Here are some sample interview questions you can draw from when you are hiring a Program Coordinator.

Template

Coordinator Job Interview Template

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Job Interview Questions for Youth Interns

Here are some sample interview questions you can draw from when you are hiring youth interns. Thank you to the SEAS programs on the Central Coast for sharing the questions they have been using. 

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Job Interview Questions for Youth Interns

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Importance of Reflection & Reporting

A ‘consistent habit of reflection and innovation’ is really just a way of thinking about your program that uses trial and error and experiential learning together with information and observation to

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Importance of Reflection & Reporting

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School Program Report Tool

This template is designed to help you track information about your school program. You can use this information to share details about your program with others (e.g., Chief and Council, program partners and funders), and you can also use it to support program evaluation and future planning. This tool is also available in Excel format.

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School Program Report Tool

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Internship Program Report Tool

This template is designed to help you track information about your internship program. You can use this information to share details about your program with others (e.g., Chief and Council, program partners and funders), and you can also use it to support program evaluation and future planning. This tool is also available in Excel Format.

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Internship Program Report Tool

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Program Participant (Students, Interns) Survey Examples

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Staff (Teachers, Internship Coordinators) Survey Examples

These survey tools are designed to help you gather some feedback about your program from teachers and other school staff (e.g., administrators, guidance counsellors). Their feedback will help you evaluate your program and make decisions about how to adjust or improve it.

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Staff (Teachers, Internship Coordinators) Survey Examples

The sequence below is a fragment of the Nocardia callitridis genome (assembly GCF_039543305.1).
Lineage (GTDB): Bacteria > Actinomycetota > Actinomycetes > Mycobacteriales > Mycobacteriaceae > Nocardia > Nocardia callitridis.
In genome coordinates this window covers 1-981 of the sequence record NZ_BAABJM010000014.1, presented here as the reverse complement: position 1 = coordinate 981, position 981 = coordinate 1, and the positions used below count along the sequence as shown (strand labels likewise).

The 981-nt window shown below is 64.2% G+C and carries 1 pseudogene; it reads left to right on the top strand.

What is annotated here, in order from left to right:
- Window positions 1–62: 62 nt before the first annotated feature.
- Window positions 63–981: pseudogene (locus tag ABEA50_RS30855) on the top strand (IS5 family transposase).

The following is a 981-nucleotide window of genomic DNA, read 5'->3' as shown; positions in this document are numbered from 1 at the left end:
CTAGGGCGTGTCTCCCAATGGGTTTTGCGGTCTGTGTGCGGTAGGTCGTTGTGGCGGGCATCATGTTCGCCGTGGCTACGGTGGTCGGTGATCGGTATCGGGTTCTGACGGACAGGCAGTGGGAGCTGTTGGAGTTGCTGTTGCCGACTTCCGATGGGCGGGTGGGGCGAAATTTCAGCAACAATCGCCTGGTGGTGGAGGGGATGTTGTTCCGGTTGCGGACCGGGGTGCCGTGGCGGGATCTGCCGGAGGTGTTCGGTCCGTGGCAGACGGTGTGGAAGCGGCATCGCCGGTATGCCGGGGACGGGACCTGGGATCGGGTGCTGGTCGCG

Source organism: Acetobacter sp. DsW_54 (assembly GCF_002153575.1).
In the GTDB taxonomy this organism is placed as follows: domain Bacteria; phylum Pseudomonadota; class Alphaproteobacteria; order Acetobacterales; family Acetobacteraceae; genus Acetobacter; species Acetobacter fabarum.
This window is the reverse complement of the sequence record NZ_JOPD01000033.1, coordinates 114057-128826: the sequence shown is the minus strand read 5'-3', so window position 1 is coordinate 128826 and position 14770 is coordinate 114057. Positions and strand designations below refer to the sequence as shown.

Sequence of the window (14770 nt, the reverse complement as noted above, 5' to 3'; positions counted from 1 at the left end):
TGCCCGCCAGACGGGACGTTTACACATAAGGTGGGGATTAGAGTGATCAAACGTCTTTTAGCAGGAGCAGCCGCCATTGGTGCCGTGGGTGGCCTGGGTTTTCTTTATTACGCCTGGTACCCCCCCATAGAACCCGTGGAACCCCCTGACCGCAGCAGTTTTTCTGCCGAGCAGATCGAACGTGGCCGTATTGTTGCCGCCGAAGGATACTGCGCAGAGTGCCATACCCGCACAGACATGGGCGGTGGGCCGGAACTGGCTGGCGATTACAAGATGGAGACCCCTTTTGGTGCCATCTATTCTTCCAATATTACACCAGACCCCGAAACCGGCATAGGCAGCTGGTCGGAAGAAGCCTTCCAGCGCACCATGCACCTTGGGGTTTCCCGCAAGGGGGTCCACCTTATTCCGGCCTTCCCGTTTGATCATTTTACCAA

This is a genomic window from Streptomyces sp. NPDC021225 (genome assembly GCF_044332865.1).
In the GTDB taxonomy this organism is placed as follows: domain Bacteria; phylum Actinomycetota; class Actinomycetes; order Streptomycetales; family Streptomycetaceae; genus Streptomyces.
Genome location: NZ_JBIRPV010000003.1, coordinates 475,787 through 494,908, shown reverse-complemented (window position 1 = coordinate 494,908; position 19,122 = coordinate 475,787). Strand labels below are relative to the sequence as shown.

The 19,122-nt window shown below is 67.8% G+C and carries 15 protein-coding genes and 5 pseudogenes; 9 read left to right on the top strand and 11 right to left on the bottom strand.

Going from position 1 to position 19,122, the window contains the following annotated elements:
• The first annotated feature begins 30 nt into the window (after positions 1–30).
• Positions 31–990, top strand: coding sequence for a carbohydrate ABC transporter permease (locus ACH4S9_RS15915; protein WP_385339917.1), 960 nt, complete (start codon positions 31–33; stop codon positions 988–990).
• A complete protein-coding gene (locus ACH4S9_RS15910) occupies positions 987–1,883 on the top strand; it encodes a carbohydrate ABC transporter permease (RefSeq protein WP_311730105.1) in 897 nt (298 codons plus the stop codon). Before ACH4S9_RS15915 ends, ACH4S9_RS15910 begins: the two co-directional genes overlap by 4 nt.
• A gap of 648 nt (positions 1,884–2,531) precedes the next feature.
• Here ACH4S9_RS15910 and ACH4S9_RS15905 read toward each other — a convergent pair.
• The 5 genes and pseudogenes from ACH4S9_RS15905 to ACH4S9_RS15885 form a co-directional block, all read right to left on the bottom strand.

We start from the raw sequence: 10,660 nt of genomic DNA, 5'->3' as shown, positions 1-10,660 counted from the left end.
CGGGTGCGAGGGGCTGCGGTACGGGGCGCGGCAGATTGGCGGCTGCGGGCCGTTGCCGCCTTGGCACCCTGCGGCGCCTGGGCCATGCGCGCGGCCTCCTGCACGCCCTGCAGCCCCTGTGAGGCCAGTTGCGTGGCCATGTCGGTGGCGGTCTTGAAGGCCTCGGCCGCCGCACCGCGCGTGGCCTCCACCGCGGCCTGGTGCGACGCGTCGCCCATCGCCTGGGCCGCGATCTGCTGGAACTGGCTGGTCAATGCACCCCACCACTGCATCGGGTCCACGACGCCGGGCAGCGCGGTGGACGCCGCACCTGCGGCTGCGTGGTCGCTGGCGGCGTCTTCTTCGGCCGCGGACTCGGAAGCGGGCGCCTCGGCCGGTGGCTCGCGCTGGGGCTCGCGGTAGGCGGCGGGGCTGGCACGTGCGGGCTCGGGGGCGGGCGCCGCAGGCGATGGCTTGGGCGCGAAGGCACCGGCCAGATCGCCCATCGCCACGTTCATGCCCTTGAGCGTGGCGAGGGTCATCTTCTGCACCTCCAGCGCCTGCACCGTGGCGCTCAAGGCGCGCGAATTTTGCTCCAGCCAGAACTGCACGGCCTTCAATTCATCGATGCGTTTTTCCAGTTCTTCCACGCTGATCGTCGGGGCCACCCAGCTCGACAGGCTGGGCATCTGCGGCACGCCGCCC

Section: What are some potential funding sources for youth engagement programs?

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Jr Guardian or Youth On the Land Programs Funding Placement

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Canadian federal government funding sources for community-led youth on-the-land and junior guardian programming initiatives.

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Canadian-wide organizations that might be potential funding sources for environmental, Indigenous-led, and community-led initiatives.

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Indigenous organizations that might be potential funding sources for community-led youth on-the-land and junior guardian programming initiatives.

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Corporate organizations that might be potential funding sources for community-led youth on-the-land and junior guardian programming initiatives.

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Manitoba-based organizations that might be potential funding sources for community-led youth on-the-land and junior guardian programming initiatives.

The links below will take you to organizations in Manitoba that may have goals that overlap with community-led youth on-the-land and junior guardian programming initiatives. You will find a list of organizations you may be able to reach out to for potential funding or other types of support that your program may be able to benefit from. 

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Manitoba-based organizations that might be potential funding sources for community-led youth on-the-land and junior guardian programming initiatives.

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Northern Canada-based organizations that might be potential funding sources for community-led youth on-the-land and junior guardian programming initiatives.

The links below will take you to organizations in Northern Canada that may have goals that overlap with community-led youth on-the-land and junior guardian programming initiatives. You will find a list of organizations you may be able to reach out to for potential funding or other types of support that your program may be able to benefit from.

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Northern Canada-based organizations that might be potential funding sources for community-led youth on-the-land and junior guardian programming initiatives.

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Ontario and Quebec-based organizations that might be potential funding sources for community-led youth on-the-land and junior guardian programming initiatives.

The links below will take you to organizations in Ontario and Quebec that may have goals that overlap with community-led youth on-the-land and junior guardian programming initiatives. You will find a list of organizations you may be able to reach out to for potential funding or other types of support that your program may be able to benefit fr

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Ontario and Quebec-based organizations that might be potential funding sources for community-led youth on-the-land and junior guardian programming initiatives.